Why marketing and HR are two sides of the same coin! A conversation with Alanna Warwick-Smith.

The intersection between marketing and HR lies in the fact that, ultimately, both HR and marketing have the same goal– that of engaging people.

“Oh, by the way. I’m in marketing now!” Those eight words, delivered with a huge smile of satisfaction, convinced me that I needed to have a deeper conversation with Alanna Warwick-Smith. Alanna is a self-described “right-brained”, overly excited member of Generation Z who lives in the Cayman Islands. Alanna says that she wakes up every morning and tries to find the goodness in every day. Of course, when you live in the Cayman Islands, with its white-sand beaches, crystal-clear waters and friendly “Caymankind” people, you probably have a head start on finding the goodness in each day.

On one hand, I was caught off-guard by Alanna’s shift from HR to Marketing. From my previous interactions with Alanna, I could tell that she was very passionate about her previous job as a Human Resources Coordinator for Dart, the Cayman Islands’ largest private-sector employer and investor. On the other hand, I could easily see her settling into a role as a marketer, coming up with clever marketing campaigns, writing engaging content for social media posts and being involved in other creative branding initiatives to help her organization build a stronger brand and a stronger business.

When Alanna mentioned the change in her career journey, I happened to be on my third trip to Grand Cayman, where I would be conducting a workshop for the Cayman Islands Society of Human Resources Professionals (CISHRP). During my workshop, I planned on introducing a new business framework I had developed called “The Bhranding Equation” (Branding + HR = Bhranding”). The framework was developed to help organizations tear down the silos between their branding and HR teams and replace those silos with powerful synergies. The framework was developed because I, and my co-founders at Blueprint Creative, strongly believe that branding starts on the inside of the organization – not the outside, and that if branding starts on the inside of the organization, then HR professionals should be considered to be part of their organization’s branding teams.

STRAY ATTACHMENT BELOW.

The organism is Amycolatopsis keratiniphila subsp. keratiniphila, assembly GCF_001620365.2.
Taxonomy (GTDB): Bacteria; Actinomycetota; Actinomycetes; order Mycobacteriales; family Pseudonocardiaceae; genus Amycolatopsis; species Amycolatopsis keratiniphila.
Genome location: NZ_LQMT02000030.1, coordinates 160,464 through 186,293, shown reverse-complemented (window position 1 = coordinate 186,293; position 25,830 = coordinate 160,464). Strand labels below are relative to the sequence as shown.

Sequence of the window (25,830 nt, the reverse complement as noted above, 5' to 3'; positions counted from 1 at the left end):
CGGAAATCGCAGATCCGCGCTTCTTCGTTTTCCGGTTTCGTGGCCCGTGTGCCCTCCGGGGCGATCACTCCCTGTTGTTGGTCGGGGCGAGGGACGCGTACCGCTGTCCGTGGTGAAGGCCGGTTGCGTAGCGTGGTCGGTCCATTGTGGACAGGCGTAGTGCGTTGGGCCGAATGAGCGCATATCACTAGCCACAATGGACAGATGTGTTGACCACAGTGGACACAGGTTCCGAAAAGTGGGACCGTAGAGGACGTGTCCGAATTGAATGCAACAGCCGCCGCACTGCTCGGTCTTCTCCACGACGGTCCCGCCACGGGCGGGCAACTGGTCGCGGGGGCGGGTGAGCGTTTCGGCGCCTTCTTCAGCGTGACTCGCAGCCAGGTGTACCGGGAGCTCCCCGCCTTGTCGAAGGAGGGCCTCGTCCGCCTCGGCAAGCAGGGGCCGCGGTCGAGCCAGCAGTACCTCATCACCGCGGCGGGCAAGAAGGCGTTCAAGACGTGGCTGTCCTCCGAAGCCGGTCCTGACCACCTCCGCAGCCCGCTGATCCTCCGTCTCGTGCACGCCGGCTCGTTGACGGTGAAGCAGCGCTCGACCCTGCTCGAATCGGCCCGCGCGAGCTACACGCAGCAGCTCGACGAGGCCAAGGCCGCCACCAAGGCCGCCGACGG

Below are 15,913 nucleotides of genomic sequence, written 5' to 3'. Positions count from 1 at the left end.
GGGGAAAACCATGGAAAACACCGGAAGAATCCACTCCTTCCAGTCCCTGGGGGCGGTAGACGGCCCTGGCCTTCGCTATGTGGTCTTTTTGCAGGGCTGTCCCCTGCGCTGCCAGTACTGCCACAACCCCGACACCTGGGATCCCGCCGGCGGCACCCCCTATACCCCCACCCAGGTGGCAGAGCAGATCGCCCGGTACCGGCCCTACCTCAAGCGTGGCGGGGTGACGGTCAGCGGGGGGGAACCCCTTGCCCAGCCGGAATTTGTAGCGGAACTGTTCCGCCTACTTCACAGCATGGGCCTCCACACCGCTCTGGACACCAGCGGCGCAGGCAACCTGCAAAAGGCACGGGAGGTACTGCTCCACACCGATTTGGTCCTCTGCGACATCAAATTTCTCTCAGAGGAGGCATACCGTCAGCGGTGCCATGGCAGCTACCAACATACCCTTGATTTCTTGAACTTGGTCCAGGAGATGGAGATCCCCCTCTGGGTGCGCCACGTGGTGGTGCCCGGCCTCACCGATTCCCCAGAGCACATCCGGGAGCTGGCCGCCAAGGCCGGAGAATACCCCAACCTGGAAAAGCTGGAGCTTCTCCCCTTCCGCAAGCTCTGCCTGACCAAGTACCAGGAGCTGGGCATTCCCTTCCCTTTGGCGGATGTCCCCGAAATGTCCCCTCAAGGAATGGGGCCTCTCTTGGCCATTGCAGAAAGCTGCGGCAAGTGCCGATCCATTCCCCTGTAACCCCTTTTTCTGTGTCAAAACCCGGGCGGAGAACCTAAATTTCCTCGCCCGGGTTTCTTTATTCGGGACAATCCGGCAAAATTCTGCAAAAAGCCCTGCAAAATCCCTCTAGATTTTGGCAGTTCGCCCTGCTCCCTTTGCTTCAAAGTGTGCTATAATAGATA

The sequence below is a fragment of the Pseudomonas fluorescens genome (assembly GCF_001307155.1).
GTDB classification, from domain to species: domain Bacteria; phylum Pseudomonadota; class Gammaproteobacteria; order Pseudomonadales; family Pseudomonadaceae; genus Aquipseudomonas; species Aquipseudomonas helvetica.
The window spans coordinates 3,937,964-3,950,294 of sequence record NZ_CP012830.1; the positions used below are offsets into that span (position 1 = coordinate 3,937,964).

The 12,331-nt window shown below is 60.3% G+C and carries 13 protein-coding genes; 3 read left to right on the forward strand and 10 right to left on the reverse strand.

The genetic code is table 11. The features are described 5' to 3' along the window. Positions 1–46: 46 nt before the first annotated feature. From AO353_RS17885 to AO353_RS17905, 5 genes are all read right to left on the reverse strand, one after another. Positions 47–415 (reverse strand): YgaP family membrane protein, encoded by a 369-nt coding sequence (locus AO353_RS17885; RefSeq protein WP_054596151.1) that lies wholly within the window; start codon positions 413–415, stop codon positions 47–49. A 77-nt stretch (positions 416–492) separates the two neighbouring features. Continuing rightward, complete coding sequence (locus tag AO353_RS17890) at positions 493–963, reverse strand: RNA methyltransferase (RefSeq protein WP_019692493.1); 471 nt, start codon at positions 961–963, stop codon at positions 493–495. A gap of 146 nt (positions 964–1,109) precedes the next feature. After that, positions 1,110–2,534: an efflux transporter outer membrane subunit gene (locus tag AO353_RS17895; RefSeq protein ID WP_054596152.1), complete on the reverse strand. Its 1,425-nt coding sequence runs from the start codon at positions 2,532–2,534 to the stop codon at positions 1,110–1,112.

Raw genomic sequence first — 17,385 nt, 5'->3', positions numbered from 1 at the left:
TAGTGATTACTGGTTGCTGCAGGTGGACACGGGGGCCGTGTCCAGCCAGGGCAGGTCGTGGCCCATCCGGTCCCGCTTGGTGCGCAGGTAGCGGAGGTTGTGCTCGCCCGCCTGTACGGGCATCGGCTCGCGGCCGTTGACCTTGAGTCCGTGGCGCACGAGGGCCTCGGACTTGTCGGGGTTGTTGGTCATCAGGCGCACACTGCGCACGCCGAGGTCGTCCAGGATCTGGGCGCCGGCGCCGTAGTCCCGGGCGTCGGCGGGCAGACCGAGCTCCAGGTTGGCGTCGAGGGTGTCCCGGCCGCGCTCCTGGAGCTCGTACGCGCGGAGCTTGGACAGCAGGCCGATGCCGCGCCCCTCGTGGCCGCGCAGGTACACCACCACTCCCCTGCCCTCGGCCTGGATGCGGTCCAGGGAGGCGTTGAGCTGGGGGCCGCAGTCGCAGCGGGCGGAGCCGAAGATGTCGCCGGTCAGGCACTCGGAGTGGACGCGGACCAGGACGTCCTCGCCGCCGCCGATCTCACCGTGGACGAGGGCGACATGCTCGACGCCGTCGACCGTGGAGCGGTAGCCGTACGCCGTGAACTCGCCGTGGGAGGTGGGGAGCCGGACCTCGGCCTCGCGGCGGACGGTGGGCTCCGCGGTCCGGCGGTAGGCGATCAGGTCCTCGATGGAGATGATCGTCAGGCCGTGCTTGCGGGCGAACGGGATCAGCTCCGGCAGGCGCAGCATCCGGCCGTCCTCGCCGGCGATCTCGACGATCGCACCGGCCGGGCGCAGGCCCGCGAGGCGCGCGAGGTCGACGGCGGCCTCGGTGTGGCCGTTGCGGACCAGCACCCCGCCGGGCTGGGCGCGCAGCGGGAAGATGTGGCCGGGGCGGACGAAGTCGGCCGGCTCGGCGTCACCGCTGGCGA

During my workshop, I planned to share some of my predictions for the future of branding – including my belief that, over time, the delineations between marketing and HR roles would become more fluid – and that, by extension, this would lead to the remarkable rise of a new category of “Bhranding” professionals who observed the principles of both branding and HR.